Scepticism that proposal to encourage diversity could effectively regulate sector
The UK’s research councils will look at tying funding to membership of schemes such as Athena SWAN, which promotes good employment practices for women in science, if they decide universities are failing to improve gender and ethnic diversity among academic staff.
That is the view of Iain Cameron, head of research careers and diversity at Research Councils UK, who told Times Higher Education that the body was now considering how best to evaluate the evidence and act if it was lacking. “If there is no evidence of change then maybe we should intervene a bit more firmly,” he said. But he stressed: “It is not the sort of thing that you do very lightly.”
RCUK issued universities with a Statement of Expectations for Equality and Diversity in 2013 that called on institutions to collect evidence that policies on diversity were working at the departmental level.
However, it stopped short of requiring them to obtain formal accreditation through schemes such as Athena SWAN, an approach other funders have taken. In 2011, Sally Davies, the chief medical officer, said medical schools without an Athena SWAN silver award would not be eligible for Department of Health research funding.
Dr Cameron said change was needed “across a whole range of diversity issues” so for RCUK it is “not as simple as getting Athena SWAN awards”.
RCUK’s statement of expectation lists several possible sources of evidence of diversity for universities including Vitae’s Every Researcher Counts initiative, Investors in People accreditation and Athena SWAN.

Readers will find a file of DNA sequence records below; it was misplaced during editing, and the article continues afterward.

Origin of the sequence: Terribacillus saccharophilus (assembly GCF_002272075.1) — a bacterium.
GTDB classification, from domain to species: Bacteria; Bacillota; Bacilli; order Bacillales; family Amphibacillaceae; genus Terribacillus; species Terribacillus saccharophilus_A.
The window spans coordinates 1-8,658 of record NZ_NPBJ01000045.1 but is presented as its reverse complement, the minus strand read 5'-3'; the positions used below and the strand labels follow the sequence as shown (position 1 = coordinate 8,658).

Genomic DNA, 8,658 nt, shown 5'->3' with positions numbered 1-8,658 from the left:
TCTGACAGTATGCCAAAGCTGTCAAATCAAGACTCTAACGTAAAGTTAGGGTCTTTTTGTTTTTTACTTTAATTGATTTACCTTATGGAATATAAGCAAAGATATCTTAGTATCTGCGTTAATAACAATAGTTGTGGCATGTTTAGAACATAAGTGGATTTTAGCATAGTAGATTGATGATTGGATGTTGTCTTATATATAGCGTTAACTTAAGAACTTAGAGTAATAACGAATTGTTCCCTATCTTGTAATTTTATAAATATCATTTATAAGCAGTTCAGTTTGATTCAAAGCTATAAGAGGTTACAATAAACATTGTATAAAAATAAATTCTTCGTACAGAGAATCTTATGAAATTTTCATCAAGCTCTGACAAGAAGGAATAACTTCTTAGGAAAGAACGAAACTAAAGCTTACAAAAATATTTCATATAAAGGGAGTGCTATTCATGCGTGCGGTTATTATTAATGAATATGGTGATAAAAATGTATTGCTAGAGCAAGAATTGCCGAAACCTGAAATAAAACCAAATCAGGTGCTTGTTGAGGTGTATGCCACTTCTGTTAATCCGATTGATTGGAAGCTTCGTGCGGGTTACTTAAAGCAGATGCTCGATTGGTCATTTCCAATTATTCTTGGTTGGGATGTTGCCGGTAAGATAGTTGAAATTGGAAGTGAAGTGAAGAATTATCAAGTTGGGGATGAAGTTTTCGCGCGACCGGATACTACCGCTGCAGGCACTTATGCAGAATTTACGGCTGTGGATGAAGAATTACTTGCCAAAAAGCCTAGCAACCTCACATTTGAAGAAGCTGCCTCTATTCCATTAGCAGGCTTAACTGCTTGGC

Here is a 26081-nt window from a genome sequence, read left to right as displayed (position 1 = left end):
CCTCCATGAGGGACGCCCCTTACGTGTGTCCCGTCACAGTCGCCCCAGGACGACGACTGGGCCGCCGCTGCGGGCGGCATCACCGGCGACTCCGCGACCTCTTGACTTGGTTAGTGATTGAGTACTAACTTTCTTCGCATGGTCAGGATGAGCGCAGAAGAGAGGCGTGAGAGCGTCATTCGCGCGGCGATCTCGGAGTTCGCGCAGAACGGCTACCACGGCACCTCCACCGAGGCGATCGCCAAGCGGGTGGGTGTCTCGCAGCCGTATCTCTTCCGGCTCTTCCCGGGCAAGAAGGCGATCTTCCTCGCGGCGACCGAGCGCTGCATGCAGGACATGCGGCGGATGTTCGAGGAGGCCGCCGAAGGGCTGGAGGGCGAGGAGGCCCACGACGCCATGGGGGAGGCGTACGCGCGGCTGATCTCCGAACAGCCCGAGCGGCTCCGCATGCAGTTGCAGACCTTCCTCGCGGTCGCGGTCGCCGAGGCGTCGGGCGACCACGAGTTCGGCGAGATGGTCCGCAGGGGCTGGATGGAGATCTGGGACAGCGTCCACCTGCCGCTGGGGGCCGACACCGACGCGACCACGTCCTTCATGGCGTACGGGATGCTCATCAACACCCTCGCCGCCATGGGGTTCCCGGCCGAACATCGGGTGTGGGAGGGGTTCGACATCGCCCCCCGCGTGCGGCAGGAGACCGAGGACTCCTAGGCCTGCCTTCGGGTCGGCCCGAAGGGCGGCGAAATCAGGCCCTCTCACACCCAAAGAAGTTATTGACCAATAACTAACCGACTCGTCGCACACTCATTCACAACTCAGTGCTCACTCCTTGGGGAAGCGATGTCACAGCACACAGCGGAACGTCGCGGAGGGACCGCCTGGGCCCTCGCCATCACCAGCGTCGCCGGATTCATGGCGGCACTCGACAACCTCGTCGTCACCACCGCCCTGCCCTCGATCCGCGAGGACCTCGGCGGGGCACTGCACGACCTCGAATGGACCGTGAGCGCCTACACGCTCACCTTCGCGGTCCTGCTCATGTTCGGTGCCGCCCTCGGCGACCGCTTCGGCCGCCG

“The other side is that we do not fund the whole of research, [so] we are not in a position to regulate the system,” Dr Cameron said. “The reality is that because it is a culture change issue it does need time.”
But Louise Morley, professor at the Centre for Higher Education and Equity Research at the University of Sussex, said an initiative tying RCUK funding to diversity accreditation was overdue. She said that other changes to the sector, such as tuition fees, have been “implemented overnight”. “A key question is why higher education has been content to have such archaic gender regimes for so long?” she asked.
Professor Morley added that “as economics seem to structure most decision-making, it seems appropriate to introduce equality and diversity measures into this rationality”, although she warned that one of the challenges would be resistance from academics.
Janet Hemingway, director of the Liverpool School of Tropical Medicine, doubted that tying funding to Athena SWAN or other initiatives alone could “make a huge impact”. “These things are only as good as the actual practice on the ground,” she said. She added that it could motivate some change, but perhaps only in mentorship and in universities with a “minimal level” of equality conditions.
Recent success rates data published by RCUK found that senior women are less successful than men at getting large research grants.
“Getting the Athena SWAN [awards] will have little or no impact on that,” Professor Hemingway said.
David Palfreyman, director of the Oxford Centre for Higher Education Policy Studies, criticised any move to tie funding to diversity accreditation, saying it was “clearly utter nonsense to bring into the equation complex and irrelevant considerations driven by political whim”.